A Vegetarian’s Take on Simple, Fuss Free Ingredients Made Healthy!
I have been a vegetarian for 8 years after witnessing the way poultry was bred and mass marketed while interning as a student journalist in Wisconsin. Along with revelling in the fact that I was doing a small part in preserving animal welfare, I was also utterly surprised with my growing passion for food hence leading to regular nights experimenting in the dorm kitchens. It was during this time that I met Bhinni, a Chindian whom I ended up spending one Christmas season with at her home. Boy, her mom cooks like a dream and we had an unconventional Christmas dinner with a twist of homemade.
There were many dishes that sang high praises that night but one truly piqued my interest the most. It was a vegan take on the classic Indo-Chinese dish – Gobi Manchurian. Typically made with chicken, Mama Bhinni battered cauliflower in a flour mix instead before deep-frying it to crispy goodness and smothering the veggies with a sticky, tomato-based sauce.
Ever since returning from the States, I have yet to see something like this on Indian menus so every time a craving strikes I have to oblige by whipping up a platter. Being the health advocate, I decided to batter and roast the florets instead of deep-frying. No added fat from the fryer, nary a smell of grease filling the house and sweating over a hot stove. We have a winner!
Plus, using our Malaysian favourite palm oil adds a je ne sais quoi to the dish. You may know that palm oil is rich in Vitamin E but did you know which other antioxidant reacts the best with the E? Vitamin C! Taken together, these vitamins are said to reduce the harmful build-up on your arteries hence strengthening your cardiovascular health by multiple folds! And I must say, this is a simple dish to make in less than 45 mins as the sauce and veggies can be done at the same time, mixed together and voila! Dinnertime!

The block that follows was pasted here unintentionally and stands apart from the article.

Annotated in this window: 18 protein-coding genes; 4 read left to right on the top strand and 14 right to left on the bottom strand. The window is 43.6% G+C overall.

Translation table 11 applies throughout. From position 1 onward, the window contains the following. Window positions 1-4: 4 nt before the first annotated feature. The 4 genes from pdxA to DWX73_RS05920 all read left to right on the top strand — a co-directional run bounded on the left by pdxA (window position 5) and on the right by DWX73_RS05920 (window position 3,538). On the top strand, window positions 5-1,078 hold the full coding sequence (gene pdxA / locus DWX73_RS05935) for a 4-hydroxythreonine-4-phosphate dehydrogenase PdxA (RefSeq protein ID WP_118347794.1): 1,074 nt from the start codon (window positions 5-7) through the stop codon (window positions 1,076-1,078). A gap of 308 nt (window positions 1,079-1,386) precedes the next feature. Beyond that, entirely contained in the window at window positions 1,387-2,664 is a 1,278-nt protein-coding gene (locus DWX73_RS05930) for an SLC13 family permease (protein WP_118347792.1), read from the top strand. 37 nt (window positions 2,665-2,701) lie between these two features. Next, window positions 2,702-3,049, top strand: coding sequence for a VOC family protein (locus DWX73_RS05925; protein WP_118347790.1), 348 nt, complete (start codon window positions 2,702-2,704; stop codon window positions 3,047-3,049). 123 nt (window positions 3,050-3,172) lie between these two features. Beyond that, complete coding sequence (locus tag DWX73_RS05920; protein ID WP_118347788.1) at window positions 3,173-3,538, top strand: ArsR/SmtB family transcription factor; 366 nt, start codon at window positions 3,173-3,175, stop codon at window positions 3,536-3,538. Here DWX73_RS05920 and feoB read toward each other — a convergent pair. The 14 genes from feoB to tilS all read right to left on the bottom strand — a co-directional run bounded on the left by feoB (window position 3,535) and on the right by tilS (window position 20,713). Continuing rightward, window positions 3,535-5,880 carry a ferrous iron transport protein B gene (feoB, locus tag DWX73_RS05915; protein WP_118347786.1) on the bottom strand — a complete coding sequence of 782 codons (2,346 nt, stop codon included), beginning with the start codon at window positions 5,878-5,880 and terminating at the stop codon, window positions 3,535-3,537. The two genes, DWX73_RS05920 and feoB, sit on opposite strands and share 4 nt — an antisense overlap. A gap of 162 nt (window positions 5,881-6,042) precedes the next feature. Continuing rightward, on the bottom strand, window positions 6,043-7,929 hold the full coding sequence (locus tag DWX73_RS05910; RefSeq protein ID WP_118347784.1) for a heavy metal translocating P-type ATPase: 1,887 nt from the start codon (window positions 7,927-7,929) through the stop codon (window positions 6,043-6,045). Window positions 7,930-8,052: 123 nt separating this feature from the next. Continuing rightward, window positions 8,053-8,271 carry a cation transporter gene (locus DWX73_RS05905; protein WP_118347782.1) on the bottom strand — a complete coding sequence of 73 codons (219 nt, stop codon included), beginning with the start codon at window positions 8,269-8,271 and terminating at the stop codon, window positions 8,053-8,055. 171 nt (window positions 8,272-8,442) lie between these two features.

If there is anything that screams fusion in this dish, it’s the sauce. On one hand, you have the baked cauliflower (or fried in most Indian cooking) and the Chinese hints of soy sauce and spring onions simmered together with a dollop of tomato paste for that sweet balance. The veggie truly soaks up the sauce very well and leaves a lingering, almost umami taste in the mouth that will leave even Manu Fieldel from My Kitchen Rules (Where’s the sauce?) gasping for more.
Finally, can I say how versatile this dish is? Not a fan of cauliflower? Use other sturdy veggies like broccoli, eggplant, even zucchini! Love the heat? Add in a dash of cayenne or chili powder! This dish can be made as a starter or a lovely side dish to an Asian inspired main. I personally love this with a tall glass of iced lemon tea. It’s truly addictive, period.